A brief stop in Andalusia

A brief stop in Andalusia May 28, 2022


In Sevilla
El Patio de las doncellas (“the Courtyard of the Maidens”) in Seville’s Real Alcázar (“Royal Palace”)
(Wikimedia Commons public domain photograph)


La Giralda
Seville’s marvelous cathedral, with La Giralda, which began its life as the minaret for the Great Mosque of Seville and is now the cathedral’s bell tower. (Wikimedia Commons public domain photograph)


Maria Luisa might have liked it
The Plaza de España in Seville, adjacent to the garden of Maria Luisa
(Wikimedia Commons public domain photograph)




We docked this morning in the ancient Spanish city of Cádiz, which was founded by the Phoenicians more than three thousand years ago.  Alas, though, a choice was forced upon us, and we chose to join a tour to Seville, about two hours away.  I regret not seeing more of Cádiz, but I don’t regret visiting Seville.  It was our second time there, and it was really good to refresh our memories of the city and to see aspects and parts of it that we had not seen during our brief previous experience.  We visited the magnificent Plaza de España in the Maria Luisa Park, and then visited the royal palace (the “Real Alcázar,” from Arabic al-qasr) and the Cathedral of Seville, which is built upon the site of a preceding Moorish mosque and still includes major elements of that earlier Muslim building in its “close” and in its famous bell tower, La Giralda.  I was in hog heaven amongst all of the Arabic inscriptions and Arabic artistic motifs — an entirely inapt metaphor for my thorough enjoyment of the material heritage left by the famous Andalusian Convivencia.  (The city is situated, no less, on the Rio Guadalquivir = Arabic al-wadi al-kabir, “the big valley.”)  And the gardens of Maria Luisa made me almost want to seize the guide’s microphone and launch into the lecture that I gave two or three times annually during my entire tenure at BYU, on the concept of the Islamic garden and its antecedents in ancient Persia and in the descriptions of paradise given in the Qur’an.  After the touring, we had a tapas lunch not far from the Cathedral.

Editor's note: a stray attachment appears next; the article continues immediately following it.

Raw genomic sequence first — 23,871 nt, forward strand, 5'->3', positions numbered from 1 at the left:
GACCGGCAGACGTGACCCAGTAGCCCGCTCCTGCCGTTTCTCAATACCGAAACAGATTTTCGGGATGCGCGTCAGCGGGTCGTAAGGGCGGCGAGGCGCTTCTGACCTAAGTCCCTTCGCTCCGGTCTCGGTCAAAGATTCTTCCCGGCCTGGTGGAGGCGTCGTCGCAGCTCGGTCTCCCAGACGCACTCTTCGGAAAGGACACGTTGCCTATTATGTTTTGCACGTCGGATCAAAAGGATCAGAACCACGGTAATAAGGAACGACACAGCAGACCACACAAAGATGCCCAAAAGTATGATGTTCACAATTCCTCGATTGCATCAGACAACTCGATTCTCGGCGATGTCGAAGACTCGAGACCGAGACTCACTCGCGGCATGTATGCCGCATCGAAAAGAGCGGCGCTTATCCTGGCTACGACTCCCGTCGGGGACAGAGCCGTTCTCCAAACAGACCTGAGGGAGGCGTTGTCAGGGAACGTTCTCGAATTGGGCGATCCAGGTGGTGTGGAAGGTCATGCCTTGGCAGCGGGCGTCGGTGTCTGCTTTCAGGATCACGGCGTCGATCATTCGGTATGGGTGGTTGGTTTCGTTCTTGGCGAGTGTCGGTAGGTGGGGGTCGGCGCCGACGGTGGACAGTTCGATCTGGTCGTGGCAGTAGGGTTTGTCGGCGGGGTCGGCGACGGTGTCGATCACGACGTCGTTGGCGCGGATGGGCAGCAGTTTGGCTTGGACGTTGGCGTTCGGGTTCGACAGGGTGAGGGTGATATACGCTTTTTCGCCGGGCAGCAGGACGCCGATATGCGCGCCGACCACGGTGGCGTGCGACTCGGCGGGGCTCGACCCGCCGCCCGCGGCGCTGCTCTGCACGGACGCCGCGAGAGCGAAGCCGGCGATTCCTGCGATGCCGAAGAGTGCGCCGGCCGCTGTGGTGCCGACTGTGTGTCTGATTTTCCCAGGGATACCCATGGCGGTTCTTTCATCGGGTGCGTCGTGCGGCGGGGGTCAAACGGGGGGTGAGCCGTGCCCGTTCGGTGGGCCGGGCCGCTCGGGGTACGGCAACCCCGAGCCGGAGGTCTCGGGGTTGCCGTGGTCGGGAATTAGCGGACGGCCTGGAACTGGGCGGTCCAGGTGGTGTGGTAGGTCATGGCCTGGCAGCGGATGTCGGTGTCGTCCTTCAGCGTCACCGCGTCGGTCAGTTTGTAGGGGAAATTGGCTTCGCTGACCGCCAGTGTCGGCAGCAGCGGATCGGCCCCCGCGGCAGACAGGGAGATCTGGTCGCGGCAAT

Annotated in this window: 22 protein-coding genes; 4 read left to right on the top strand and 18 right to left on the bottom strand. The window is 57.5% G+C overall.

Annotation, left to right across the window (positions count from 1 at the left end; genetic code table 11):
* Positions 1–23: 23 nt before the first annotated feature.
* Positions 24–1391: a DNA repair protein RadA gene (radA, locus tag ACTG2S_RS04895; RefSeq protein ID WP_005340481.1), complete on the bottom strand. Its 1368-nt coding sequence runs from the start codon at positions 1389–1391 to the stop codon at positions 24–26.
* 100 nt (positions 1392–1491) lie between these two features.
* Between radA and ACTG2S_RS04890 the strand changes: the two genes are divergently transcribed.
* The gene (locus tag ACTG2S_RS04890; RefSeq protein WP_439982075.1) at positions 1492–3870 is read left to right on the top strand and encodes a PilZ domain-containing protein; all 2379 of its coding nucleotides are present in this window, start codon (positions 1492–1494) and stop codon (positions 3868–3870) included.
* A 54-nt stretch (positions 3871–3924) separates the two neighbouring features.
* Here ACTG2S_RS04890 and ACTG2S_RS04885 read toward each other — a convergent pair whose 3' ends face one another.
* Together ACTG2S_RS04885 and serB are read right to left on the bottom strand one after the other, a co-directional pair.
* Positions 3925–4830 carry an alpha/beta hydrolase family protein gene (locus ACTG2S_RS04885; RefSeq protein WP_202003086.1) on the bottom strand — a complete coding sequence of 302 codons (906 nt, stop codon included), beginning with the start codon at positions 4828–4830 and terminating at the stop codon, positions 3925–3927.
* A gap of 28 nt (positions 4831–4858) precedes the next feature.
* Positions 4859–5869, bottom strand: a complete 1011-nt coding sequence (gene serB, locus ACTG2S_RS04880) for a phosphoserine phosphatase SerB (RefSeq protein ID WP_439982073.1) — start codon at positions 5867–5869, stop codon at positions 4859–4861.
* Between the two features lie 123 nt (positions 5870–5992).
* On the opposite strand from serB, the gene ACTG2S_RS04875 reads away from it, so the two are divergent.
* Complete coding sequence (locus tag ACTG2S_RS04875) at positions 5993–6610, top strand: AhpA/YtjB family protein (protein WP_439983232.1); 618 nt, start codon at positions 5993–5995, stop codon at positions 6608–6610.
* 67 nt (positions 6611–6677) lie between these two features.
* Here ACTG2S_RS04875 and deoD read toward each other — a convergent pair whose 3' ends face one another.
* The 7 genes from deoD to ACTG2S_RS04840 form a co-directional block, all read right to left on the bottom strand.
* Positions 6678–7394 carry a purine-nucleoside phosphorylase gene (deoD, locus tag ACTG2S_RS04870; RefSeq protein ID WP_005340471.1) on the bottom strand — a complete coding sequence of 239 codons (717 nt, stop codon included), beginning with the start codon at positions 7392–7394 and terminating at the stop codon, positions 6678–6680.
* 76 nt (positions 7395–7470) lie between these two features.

However, I think that it’s well past time for me to point out that we are paying for this cruise, which we’re taking with friends, on our own dime, from our own pocketses.  It hasn’t been paid for by the Church of Jesus Christ of Latter-day Saints, or by the tithe payers of the Church, or by the Cruise Lady company, or by the Illuminati, or by the Learned Elders of Zion, or by the Rosicrucians, or by any other shady conspiracy of clandestine financial backers with sinister motives.  It’s coming from our own personal bank account.  We’ve saved money and set aside funds to do such things.  We’ve foregone other things in order to allocate resources this way.  We don’t buy new cars very often, for example.  We don’t invest in vintage automobiles, collect rare stamps, attend Utah Jazz games, belong to a country club, or breed prize roses.  And we don’t play the horses or place big wagers in Vegas.